Voices from the Vineyard: Standing in Bolivia


The following is an encapsulization of a firsthand account of a mission experience by Allison Dethlefs:

The darkness pressed in on me as I fumbled to shut off my alarm. I used to be a morning person, I thought groggily, checking my watch to make sure it was still before 5 a.m.

It wasn’t a far walk, but it seemed much longer strolling down empty streets. When I finally arrived at the pediatric and maternity ward of the public hospital, the line winding towards the front door was already about 50 people long.

The little girl I was waiting in line for was almost five, yet she was unable to move her limbs, sit up, talk, or eat solid foods. She was terribly malnourished, weighing only about 11 pounds, her bones clearly visible beneath tautly stretched skin.

We were visiting a pediatric neurosurgeon to see if there was anything to be done about her condition. But the family lived hours away. Had I not been able to go early to save a place in line for them, they would have had to spend the night in line as well.

At last it was 7 a.m. I shook myself out of my stupor to see a man emerge and unlock the front doors. Instead of opening them, he came outside and taped up a sign. Everyone crowded around to hear as he turned around to speak.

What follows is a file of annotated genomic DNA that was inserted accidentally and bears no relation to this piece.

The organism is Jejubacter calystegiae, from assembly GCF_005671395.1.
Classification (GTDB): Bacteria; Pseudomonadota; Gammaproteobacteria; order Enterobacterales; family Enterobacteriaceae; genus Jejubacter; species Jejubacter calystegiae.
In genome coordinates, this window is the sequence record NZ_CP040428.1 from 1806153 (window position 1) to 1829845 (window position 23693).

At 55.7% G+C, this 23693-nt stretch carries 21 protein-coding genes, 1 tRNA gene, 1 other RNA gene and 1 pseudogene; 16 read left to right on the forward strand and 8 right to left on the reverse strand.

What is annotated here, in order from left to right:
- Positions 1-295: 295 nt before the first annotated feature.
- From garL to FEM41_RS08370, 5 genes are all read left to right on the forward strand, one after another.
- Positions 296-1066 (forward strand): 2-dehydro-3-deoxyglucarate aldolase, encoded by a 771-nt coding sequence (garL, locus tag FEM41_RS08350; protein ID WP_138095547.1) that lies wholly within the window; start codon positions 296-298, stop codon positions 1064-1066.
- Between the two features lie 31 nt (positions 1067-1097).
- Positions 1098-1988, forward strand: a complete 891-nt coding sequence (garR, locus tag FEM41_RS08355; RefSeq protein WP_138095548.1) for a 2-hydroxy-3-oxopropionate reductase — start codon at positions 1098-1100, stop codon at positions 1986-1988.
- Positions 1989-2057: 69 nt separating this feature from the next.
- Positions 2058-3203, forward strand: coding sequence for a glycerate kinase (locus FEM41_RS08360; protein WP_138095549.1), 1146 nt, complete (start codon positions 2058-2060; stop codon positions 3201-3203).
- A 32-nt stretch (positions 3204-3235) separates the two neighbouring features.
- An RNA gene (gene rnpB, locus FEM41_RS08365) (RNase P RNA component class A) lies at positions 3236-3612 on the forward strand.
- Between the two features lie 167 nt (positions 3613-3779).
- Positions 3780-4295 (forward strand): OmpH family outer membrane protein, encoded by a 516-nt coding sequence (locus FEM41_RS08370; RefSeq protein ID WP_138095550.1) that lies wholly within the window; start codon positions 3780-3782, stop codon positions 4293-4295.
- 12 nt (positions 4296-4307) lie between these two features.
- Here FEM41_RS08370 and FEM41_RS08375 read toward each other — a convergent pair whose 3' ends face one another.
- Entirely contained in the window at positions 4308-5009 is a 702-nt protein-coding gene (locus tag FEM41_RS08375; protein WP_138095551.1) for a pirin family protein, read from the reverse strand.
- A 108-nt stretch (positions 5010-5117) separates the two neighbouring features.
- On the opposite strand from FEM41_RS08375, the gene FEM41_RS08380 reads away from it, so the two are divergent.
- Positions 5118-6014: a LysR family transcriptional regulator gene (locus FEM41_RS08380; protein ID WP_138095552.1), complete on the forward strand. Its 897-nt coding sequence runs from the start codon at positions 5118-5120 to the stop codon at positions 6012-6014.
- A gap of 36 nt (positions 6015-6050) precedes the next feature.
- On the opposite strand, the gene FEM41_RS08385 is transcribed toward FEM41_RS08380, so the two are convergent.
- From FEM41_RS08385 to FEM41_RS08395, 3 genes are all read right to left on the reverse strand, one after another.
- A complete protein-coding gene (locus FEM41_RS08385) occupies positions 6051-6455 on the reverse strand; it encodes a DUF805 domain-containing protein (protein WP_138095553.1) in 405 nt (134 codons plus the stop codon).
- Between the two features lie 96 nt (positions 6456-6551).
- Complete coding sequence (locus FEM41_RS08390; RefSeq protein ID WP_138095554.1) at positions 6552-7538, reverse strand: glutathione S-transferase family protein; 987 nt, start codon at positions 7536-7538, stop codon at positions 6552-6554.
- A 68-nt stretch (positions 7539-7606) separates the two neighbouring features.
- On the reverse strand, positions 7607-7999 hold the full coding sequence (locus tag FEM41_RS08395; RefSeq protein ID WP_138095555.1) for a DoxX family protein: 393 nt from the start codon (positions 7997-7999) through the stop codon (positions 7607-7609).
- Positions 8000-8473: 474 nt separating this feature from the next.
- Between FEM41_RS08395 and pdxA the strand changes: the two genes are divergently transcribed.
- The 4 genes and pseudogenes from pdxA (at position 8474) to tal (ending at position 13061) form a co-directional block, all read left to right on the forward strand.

“Buenos días,” he said. “I’m sorry, but we won’t be offering attention today. There will be no doctors seeing patients for the morning or afternoon shifts. Come back again tomorrow.”

Shaking my head, I trudged away with the rest, knowing this meant I would have to be up again at 4:30 a.m. tomorrow, knowing that many of these parents and children would spend another sleepless night, and knowing that there was nothing we could do about it.

Some days, I am swept up in the hopeless complexities of it all. Instead of trying to right the wrongs, I have simply allowed myself to walk alongside these marginalized patients, entering into their fatigue, frustration, and confusion. For in bearing witness, I have seen that in the darkness, no one should have to stand alone.

Ms. Dethlefs is a Franciscan Mission Service volunteer serving Bolivia. This is from her blog for the Catholic Volunteer Network: http://catholicvolun teernetwork.blogspot.com/2018/03/the-weight-of-waiting.html.